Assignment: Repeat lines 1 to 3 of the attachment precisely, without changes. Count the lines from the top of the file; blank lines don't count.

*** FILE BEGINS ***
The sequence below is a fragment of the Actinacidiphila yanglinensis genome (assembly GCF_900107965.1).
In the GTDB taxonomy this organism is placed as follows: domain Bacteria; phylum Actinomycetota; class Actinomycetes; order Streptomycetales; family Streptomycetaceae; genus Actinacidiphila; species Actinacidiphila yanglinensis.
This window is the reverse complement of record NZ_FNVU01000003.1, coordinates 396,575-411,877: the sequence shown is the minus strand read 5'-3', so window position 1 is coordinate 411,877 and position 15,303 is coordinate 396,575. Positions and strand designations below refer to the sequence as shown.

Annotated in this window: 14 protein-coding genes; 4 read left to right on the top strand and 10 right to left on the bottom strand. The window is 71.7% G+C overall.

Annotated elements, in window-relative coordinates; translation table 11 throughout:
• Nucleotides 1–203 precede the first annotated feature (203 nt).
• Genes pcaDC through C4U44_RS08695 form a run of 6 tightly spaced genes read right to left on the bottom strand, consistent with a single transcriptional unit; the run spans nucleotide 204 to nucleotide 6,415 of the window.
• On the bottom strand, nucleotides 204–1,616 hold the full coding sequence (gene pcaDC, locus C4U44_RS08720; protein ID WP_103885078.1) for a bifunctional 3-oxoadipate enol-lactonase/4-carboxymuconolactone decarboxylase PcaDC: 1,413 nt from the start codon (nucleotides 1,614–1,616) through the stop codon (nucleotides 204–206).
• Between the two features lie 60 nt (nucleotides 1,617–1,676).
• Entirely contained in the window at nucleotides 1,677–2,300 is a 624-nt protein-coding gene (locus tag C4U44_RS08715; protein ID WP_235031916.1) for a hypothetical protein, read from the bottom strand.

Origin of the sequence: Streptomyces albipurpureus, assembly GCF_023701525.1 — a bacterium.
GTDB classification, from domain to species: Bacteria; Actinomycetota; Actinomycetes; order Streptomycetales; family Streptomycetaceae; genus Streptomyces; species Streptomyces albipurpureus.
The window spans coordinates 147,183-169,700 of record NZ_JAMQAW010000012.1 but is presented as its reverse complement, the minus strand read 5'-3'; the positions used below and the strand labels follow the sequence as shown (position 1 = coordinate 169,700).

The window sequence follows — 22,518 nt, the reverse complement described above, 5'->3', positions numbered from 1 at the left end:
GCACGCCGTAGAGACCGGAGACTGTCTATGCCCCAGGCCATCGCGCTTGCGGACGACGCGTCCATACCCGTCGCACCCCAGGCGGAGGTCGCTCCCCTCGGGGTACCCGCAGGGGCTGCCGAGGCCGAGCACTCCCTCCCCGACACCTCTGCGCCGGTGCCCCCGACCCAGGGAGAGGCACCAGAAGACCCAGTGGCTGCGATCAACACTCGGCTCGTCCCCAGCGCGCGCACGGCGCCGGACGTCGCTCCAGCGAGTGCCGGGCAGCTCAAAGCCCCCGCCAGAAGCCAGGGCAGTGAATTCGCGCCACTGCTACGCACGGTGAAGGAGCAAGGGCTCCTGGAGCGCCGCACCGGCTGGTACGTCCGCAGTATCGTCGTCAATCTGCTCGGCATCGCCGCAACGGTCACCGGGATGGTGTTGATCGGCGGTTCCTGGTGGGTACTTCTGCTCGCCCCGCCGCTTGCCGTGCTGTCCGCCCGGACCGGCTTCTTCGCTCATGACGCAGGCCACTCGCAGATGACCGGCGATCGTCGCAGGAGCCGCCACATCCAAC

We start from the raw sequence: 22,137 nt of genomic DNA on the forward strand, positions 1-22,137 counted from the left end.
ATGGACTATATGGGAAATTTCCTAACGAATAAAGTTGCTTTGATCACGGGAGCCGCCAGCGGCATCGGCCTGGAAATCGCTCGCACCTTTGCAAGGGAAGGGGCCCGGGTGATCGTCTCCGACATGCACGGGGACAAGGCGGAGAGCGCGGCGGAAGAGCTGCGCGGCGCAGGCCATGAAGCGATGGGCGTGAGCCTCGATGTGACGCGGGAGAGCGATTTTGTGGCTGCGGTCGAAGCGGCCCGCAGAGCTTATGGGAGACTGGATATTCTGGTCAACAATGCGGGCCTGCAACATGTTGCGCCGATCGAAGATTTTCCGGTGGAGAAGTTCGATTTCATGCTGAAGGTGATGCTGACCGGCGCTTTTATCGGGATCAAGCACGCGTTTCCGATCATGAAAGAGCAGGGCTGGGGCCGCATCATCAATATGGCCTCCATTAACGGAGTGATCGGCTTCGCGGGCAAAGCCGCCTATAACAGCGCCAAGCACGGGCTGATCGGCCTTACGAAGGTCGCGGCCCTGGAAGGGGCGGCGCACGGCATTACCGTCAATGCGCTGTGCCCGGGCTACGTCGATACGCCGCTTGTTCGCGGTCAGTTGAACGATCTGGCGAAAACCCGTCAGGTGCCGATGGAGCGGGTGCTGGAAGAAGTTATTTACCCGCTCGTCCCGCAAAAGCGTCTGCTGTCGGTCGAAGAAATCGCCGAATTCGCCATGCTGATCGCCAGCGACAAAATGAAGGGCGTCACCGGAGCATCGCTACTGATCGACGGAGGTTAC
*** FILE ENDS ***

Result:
The sequence below is a fragment of the Actinacidiphila yanglinensis genome (assembly GCF_900107965.1).
In the GTDB taxonomy this organism is placed as follows: domain Bacteria; phylum Actinomycetota; class Actinomycetes; order Streptomycetales; family Streptomycetaceae; genus Actinacidiphila; species Actinacidiphila yanglinensis.
This window is the reverse complement of record NZ_FNVU01000003.1, coordinates 396,575-411,877: the sequence shown is the minus strand read 5'-3', so window position 1 is coordinate 411,877 and position 15,303 is coordinate 396,575. Positions and strand designations below refer to the sequence as shown.